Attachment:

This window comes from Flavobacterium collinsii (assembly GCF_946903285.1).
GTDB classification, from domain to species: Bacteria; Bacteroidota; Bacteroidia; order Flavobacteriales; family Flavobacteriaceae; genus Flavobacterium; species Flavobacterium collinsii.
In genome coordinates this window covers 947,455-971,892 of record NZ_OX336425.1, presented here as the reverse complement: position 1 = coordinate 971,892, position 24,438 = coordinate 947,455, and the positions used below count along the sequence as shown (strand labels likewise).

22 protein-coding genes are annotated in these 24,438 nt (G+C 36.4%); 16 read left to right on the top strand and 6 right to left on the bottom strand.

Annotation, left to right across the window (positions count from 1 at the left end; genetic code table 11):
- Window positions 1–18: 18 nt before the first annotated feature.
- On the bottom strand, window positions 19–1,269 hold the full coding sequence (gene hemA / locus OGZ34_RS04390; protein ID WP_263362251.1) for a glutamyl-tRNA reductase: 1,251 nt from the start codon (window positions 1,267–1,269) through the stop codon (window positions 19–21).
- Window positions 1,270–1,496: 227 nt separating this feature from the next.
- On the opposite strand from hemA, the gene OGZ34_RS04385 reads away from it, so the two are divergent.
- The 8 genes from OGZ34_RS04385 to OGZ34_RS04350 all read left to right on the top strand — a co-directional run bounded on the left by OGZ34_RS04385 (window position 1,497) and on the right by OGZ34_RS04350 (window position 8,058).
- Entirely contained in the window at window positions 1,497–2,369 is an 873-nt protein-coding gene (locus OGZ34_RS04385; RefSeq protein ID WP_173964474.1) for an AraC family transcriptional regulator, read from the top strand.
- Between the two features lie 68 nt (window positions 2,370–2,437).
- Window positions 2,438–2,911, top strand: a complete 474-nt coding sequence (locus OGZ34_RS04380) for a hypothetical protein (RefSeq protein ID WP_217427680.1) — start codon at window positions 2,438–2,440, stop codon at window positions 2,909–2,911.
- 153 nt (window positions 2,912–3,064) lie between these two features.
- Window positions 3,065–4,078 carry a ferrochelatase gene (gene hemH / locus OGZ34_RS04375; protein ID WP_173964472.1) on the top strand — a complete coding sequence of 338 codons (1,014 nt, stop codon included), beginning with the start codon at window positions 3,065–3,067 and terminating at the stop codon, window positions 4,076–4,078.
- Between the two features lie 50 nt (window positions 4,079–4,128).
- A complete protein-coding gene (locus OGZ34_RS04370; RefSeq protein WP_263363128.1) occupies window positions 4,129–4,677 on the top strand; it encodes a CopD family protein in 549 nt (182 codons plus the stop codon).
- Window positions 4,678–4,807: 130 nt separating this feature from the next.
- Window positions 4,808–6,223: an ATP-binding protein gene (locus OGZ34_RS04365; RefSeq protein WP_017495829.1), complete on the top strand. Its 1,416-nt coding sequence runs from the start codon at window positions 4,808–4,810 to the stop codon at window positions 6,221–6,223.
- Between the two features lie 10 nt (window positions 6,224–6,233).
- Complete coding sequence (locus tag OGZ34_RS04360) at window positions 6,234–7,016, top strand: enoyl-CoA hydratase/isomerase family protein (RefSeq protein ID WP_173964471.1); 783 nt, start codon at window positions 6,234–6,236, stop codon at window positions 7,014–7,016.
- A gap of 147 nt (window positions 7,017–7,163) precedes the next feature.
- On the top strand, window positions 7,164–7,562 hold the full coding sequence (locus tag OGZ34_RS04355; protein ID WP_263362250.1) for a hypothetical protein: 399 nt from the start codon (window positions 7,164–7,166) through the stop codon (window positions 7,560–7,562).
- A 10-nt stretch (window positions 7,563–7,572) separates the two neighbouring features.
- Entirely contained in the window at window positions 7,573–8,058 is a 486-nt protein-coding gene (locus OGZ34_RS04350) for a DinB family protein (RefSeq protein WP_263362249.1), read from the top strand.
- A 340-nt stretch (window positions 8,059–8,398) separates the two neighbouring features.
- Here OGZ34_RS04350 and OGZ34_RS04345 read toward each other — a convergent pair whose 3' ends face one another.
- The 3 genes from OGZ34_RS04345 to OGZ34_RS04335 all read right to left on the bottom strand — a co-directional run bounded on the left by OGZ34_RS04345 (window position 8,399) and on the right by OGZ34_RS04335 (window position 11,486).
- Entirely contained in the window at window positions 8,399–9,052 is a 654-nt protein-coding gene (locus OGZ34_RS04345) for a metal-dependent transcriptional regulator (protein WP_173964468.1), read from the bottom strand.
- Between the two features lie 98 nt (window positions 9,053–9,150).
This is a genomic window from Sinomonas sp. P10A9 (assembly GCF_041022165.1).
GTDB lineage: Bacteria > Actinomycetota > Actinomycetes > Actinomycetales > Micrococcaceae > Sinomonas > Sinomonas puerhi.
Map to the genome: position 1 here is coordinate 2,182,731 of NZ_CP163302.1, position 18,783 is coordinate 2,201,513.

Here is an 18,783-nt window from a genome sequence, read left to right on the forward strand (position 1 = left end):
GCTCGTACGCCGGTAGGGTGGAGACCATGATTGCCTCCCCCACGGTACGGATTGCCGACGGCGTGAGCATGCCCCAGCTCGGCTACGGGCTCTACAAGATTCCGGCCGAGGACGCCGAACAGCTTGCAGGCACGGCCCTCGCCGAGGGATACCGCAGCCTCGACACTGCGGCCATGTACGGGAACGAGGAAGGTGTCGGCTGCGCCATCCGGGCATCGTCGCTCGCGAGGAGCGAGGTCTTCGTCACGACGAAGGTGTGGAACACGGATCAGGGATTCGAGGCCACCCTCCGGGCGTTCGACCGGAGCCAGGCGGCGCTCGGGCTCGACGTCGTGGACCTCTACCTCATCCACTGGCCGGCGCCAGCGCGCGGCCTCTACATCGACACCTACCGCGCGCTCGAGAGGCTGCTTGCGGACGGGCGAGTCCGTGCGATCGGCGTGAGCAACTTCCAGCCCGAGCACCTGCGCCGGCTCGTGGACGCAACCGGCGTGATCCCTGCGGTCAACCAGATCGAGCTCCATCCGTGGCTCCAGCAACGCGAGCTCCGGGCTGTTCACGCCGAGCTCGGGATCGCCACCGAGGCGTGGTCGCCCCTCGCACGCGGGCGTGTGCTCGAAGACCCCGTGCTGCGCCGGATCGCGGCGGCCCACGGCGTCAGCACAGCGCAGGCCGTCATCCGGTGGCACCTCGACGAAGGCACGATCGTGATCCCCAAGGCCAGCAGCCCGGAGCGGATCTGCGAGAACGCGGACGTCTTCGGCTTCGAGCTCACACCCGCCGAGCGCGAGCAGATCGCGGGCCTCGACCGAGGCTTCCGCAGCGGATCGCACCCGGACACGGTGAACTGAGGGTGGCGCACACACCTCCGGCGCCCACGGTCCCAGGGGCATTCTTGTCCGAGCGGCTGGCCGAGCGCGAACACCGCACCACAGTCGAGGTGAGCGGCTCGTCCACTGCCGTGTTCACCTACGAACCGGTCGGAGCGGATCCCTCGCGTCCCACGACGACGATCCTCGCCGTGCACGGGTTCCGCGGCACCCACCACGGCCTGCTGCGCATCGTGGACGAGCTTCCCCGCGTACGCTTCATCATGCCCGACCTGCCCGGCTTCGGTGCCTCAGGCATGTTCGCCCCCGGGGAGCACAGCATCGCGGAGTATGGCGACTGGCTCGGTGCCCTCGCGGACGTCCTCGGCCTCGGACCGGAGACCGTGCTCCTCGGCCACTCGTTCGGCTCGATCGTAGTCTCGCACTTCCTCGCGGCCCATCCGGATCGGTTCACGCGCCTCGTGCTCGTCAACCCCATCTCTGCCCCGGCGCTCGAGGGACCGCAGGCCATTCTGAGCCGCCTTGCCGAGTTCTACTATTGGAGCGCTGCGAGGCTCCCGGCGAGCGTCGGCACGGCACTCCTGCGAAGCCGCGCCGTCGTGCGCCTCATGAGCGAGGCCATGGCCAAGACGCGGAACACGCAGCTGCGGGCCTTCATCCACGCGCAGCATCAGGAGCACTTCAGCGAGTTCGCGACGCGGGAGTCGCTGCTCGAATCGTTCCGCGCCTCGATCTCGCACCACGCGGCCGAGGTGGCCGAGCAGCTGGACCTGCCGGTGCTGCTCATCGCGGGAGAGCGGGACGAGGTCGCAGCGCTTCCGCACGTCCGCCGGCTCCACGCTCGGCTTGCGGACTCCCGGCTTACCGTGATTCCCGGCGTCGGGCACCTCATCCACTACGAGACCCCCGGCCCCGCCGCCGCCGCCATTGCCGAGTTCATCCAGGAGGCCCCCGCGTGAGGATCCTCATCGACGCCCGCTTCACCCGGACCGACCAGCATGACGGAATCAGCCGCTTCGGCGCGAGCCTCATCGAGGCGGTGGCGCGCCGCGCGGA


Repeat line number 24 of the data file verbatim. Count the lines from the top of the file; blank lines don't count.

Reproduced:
- A 10-nt stretch (window positions 7,563–7,572) separates the two neighbouring features.